The new cam and lifters will quickly pay for themselves in fuel savings and fix the problem, unless Monster is right and you missed a valve spring. When you pull the cam out, try a dial caliper both ways, on each lobe. Subtract the minimum reading from the maximum, multiply by 1.5 to the get approximate lift. I don't expect two of the holes to be exactly the same. A old smallblock cam is like having eight different cams in one; with each cylinder programmed and directed to do something a bit different from the rest.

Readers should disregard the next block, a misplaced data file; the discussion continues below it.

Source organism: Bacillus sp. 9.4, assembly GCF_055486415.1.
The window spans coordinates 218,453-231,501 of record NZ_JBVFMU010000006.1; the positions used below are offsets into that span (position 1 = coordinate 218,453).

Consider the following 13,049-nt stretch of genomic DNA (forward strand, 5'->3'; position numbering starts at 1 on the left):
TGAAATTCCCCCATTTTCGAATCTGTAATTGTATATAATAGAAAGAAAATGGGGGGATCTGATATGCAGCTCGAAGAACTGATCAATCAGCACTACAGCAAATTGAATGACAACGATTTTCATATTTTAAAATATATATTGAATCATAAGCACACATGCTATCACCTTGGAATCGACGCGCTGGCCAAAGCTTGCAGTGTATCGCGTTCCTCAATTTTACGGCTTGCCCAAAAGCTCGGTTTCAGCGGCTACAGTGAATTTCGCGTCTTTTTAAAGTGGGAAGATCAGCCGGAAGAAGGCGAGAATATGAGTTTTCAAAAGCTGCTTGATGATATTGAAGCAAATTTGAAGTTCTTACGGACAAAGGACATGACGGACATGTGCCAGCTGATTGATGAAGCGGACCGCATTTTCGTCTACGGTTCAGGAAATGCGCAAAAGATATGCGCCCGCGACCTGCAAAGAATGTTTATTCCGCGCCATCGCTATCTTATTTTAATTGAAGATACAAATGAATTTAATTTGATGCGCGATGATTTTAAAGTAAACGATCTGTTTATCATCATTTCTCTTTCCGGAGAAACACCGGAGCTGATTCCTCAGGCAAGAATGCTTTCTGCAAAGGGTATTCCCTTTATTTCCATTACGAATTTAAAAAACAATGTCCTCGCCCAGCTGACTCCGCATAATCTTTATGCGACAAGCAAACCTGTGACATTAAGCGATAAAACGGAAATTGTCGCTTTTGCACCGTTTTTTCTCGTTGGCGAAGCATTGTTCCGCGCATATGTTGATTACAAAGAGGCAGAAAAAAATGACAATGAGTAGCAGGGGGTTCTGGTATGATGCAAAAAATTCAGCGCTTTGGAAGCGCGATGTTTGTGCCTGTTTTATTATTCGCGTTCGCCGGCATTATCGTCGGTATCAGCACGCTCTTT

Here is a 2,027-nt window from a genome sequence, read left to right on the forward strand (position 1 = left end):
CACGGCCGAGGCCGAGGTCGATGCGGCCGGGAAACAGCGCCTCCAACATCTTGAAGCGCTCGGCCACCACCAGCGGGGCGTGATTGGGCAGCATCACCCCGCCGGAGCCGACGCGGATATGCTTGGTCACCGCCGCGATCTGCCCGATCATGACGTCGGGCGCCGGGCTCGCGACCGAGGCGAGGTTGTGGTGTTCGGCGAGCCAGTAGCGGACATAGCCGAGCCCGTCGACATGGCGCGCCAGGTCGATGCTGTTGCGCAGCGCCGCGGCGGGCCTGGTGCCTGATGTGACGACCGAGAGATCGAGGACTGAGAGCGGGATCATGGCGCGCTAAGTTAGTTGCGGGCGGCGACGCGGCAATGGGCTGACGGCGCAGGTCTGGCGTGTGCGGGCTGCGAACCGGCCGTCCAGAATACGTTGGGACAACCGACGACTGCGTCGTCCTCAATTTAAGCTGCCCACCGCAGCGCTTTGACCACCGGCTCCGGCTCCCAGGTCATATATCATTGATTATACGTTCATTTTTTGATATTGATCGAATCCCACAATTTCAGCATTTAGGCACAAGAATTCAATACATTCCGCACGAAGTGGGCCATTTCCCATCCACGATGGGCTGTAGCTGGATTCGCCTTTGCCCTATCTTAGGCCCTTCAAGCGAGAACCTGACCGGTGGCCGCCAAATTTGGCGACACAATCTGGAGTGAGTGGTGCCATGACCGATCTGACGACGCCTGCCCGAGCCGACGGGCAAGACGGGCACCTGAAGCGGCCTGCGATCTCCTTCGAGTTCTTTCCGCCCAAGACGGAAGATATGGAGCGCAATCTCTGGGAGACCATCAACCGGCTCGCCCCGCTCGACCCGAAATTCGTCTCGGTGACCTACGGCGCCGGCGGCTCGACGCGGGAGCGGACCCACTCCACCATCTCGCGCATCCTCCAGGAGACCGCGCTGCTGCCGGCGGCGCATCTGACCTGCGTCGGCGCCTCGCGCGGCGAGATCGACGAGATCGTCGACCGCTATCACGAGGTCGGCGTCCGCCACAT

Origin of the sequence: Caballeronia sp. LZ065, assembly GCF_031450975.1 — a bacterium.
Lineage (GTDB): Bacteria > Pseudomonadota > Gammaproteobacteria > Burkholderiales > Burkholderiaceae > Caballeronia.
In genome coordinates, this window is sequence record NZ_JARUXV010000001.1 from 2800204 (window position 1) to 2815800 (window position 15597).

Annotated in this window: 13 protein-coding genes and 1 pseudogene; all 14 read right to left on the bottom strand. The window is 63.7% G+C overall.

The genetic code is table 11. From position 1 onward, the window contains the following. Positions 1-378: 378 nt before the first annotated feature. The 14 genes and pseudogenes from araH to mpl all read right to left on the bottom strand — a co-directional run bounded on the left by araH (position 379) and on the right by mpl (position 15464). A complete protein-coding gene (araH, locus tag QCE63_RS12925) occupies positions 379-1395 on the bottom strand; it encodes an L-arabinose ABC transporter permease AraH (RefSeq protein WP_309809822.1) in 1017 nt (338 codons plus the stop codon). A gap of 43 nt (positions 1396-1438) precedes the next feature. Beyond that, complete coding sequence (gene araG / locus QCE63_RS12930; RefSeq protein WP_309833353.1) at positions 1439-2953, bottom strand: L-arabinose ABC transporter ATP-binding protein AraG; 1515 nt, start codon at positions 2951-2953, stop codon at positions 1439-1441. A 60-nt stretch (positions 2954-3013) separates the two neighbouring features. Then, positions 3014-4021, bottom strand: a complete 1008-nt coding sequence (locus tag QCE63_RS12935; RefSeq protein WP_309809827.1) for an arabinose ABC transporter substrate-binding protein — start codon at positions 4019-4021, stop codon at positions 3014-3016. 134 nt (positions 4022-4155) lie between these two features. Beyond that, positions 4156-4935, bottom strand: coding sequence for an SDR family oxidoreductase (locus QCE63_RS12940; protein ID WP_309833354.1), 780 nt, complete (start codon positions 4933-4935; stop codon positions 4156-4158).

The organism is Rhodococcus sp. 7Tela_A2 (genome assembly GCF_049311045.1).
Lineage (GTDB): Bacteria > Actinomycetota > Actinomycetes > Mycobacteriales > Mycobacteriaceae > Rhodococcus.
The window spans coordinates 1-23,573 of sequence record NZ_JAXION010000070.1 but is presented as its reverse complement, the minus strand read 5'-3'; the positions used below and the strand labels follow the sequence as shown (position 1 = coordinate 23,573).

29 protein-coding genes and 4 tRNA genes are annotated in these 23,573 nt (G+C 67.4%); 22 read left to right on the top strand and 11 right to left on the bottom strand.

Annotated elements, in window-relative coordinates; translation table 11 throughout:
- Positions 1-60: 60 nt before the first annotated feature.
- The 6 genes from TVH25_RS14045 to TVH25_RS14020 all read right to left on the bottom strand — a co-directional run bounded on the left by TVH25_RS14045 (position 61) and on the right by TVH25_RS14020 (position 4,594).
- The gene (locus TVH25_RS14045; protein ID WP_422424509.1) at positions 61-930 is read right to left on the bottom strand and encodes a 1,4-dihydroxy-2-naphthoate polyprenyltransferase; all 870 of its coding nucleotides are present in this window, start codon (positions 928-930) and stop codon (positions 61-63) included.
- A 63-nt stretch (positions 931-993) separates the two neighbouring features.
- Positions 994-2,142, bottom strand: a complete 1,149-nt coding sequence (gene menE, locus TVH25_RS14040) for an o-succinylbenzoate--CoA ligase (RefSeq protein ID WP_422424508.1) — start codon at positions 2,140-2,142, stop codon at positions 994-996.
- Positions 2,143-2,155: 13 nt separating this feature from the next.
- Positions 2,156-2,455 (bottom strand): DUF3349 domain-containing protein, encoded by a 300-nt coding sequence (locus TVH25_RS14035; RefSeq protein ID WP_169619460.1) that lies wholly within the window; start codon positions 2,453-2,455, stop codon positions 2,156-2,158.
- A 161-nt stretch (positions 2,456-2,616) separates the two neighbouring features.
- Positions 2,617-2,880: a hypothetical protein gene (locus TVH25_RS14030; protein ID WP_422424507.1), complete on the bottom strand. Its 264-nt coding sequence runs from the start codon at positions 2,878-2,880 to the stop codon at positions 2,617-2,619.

Side note.. 7 years ago we tore down a 283 that everyone in town thought was a strong 327. Not only was it a 283 but had never been opened up and worn completely out in every way. The cam was the worst I'd ever seen come out of anything that wasn't skipping. most lobes rounded off but all still lifting at least some. No telling what kind of timing or had or lift, but it was an outrageous tire spinner. A 67 short bed 3 speed and was geared very low. Doesn't take a lot of lift to achieve bottom end torque but I'll never forget how bad that cam looked and how impressive a burnout it did the day before we took it down. Strange thing, but results not typical. I like a new cam